For Children with Cancer, Building a Room With a View to a Better Future
Originally published on Atrium Health’s Daily Dose
Opening one of the country’s few lead-lined rooms to treat rare cancers, Levine Children’s Hospital will soon change the landscape for local cancer care. And Charlotte can thank one little girl who inspired a community to build hope for kids like her.
Toward the end of her fight against cancer, 7-year-old Isabella Santos received a special therapy called MIBG that added 10 more months to her life, including another Christmas and another birthday spent with her family.
Back in 2011, Isabella had to leave her hometown of Charlotte for her MIBG treatment, which can only be delivered in a lead-lined hospital room that keeps the therapy’s radioactivity in check. But today, thanks to the foundation created in Isabella’s honor, children from Charlotte with rare types of cancer can stay close to home to get this cutting-edge treatment.
Levine Children’s Hospital, backed by a $1 million grant from the Isabella Santos Foundation (ISF), will soon open its own MIBG therapy suite – and become one of a handful of children’s hospitals in the country to have one.
This room “is really going to change the landscape” of local cancer care, says Javier Oesterheld, MD, medical director of the cancer program at Levine Children’s. An MIBG room can not only treat children with neuroblastoma – the type of cancer Isabella had – but also be used in advanced clinical trials to test new products on different types of cancers.
“We’ll really be ready for the next wave of clinical medicine,” says Dr. Oesterheld, who also treated Isabella.
A room like no other
LCH’s room has been designed to offer the best patient experience possible. The room is actually a suite – with a separate space where a child’s family can stay overnight.
During Isabella’s MIBG treatment at the out-of-state hospital, her mother Erin stayed in the same room with her and was exposed to a large amount of radiation.
“I felt extremely exposed at the time during the treatment,” says Erin, who is the co-founder and president of ISF. “Of course, I was willing to do that for my daughter, but I feel like keeping the parents safe should be as important as keeping the patient safe.”
The room at LCH will be one of the safest in the nation. More than 20,000 pounds of lead will separate the patient’s room from other parts of the suite.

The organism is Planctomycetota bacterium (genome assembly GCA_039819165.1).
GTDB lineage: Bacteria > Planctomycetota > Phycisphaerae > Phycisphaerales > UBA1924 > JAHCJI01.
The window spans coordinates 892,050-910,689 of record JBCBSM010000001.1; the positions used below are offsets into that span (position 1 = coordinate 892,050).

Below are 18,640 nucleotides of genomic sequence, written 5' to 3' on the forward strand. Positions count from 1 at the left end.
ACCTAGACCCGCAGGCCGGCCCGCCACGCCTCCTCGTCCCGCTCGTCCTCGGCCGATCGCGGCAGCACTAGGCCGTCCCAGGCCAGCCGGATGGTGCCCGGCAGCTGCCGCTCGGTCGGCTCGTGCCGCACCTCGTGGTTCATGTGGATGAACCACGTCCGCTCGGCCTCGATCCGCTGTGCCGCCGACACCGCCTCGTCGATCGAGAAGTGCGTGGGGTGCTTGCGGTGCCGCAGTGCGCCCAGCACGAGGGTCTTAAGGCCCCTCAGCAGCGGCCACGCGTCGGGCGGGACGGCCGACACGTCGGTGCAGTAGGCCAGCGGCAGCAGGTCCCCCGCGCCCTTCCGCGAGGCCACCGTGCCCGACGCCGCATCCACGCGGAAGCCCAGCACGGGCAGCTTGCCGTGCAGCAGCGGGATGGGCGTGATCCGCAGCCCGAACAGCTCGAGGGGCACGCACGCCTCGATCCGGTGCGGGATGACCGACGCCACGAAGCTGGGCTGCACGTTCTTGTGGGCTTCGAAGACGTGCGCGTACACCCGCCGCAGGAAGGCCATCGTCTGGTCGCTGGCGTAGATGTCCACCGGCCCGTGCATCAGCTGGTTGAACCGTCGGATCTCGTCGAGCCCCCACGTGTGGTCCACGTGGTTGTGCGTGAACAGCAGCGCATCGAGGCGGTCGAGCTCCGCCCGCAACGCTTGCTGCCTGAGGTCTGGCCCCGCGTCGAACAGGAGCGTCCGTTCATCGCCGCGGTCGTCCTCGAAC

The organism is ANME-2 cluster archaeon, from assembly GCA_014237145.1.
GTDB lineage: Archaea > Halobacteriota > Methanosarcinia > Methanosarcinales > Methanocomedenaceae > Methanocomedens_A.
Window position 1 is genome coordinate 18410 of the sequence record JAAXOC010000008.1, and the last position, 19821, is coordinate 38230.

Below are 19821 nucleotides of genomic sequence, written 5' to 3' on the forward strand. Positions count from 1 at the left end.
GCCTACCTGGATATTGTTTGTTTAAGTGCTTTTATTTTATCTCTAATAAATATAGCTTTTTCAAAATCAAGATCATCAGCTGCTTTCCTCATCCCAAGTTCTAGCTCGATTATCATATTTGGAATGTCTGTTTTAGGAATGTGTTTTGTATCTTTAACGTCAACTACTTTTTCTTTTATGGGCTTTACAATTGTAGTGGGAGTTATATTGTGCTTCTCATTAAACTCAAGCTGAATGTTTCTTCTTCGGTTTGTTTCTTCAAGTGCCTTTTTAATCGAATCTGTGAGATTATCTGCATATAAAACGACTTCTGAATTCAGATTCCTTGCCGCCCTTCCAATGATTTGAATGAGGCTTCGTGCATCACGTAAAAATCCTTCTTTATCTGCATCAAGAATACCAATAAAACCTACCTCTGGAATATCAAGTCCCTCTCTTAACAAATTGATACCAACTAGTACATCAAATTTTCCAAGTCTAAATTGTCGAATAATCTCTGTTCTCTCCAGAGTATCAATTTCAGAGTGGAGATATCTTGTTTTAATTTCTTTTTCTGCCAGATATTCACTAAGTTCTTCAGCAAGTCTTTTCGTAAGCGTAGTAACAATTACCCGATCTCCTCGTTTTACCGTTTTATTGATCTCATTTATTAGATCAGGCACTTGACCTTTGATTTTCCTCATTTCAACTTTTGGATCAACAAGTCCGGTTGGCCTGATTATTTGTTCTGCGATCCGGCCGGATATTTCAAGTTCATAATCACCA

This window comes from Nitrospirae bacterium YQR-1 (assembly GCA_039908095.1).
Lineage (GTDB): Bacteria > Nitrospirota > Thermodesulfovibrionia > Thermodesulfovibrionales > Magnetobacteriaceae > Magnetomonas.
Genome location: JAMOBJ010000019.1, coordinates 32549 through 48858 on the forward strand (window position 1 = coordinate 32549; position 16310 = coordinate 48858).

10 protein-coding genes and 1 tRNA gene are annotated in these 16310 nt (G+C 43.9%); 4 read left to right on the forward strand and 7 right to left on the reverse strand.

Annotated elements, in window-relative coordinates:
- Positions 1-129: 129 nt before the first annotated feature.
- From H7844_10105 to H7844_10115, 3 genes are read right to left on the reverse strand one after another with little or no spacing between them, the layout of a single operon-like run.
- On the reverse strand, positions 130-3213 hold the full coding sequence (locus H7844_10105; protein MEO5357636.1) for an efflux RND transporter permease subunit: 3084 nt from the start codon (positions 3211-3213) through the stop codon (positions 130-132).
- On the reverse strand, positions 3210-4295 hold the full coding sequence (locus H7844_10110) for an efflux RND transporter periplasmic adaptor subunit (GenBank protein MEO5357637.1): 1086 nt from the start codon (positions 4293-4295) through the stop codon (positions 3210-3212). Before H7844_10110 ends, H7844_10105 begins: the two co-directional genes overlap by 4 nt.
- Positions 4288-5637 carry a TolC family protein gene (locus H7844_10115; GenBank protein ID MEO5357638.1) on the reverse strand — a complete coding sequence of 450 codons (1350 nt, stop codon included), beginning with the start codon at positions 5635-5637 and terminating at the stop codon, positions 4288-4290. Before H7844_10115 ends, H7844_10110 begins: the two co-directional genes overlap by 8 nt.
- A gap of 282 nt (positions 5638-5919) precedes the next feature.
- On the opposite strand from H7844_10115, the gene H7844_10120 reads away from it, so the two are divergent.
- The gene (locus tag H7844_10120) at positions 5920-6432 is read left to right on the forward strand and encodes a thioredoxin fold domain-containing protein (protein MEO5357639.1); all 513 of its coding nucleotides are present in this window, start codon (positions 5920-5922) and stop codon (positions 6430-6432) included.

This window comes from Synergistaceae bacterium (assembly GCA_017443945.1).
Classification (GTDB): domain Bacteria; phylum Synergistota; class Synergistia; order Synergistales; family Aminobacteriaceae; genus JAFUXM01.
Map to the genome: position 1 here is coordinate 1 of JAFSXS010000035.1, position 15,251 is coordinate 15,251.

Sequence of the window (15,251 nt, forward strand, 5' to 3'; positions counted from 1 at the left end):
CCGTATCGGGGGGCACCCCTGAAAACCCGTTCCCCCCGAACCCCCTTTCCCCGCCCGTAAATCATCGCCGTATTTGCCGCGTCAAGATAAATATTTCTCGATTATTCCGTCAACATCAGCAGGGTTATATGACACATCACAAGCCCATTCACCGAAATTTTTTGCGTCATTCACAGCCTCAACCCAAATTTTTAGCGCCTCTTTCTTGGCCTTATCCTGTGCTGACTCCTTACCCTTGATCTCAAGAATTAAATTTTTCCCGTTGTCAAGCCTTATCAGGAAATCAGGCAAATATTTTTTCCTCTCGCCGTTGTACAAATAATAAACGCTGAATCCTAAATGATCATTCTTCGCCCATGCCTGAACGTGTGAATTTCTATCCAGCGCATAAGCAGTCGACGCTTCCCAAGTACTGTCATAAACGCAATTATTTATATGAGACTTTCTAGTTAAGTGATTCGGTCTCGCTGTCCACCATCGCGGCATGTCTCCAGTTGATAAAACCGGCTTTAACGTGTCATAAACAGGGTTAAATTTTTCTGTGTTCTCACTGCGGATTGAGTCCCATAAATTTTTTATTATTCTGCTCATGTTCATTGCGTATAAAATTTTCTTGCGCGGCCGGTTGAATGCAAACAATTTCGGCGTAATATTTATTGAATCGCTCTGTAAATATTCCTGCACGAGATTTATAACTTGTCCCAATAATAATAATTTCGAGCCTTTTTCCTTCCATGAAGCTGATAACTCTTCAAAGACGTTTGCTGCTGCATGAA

Despite this physical barrier, the room will have several features that keep patients and their families connected. A lead-lined window will allow them to see each other directly. And an advanced audio-visual system will allow nurses and family members to monitor patients at all times – and even have a little fun.
“We’ve been able to let the parent and the patient play video games together from separate rooms. We have a great audio system where they can constantly hear each other,” says Dawn Bartock, CPNP, MIBG therapy clinical lead and pediatric nurse practitioner.
Erin Santos also wanted the room to reflect Isabella. Her artwork graces the walls, and the ceiling features twinkling lights and a shooting star.
“Every time I visit the suite, I can feel Isabella’s presence,” says Erin.
Community support changes everything
Although ISF has supported individual clinical trials and paid for LCH staff in the past, the MIBG room represents the foundation’s most significant contribution to date.
The room has been on Dr. Oesterheld’s “wish list” for a long time, because he knew how much it could improve care for his patients. And he’s certain it couldn’t have happened without ISF’s tireless fundraising in Charlotte.
“I think it’s monumental that our community has come together to make us the top pediatric cancer program we are,” says Dr. Oesterheld.
And more help is on the way. Earlier this year, the ISF pledged $5 million to create the Isabella Santos Foundation Rare and Solid Tumor Program, which will expand the hospital’s pediatric clinical trials and recruit a national expert on pediatric solid tumors as its endowed chair.
But the room is a tangible – and emotional – first step to improve the lives of so many patients.
“To think that Isabella will almost be gone longer than she was alive… what an incredible impact her seven years of life has provided for other families. I’m extremely honored that this is being built. I’m so proud of it,” says Erin.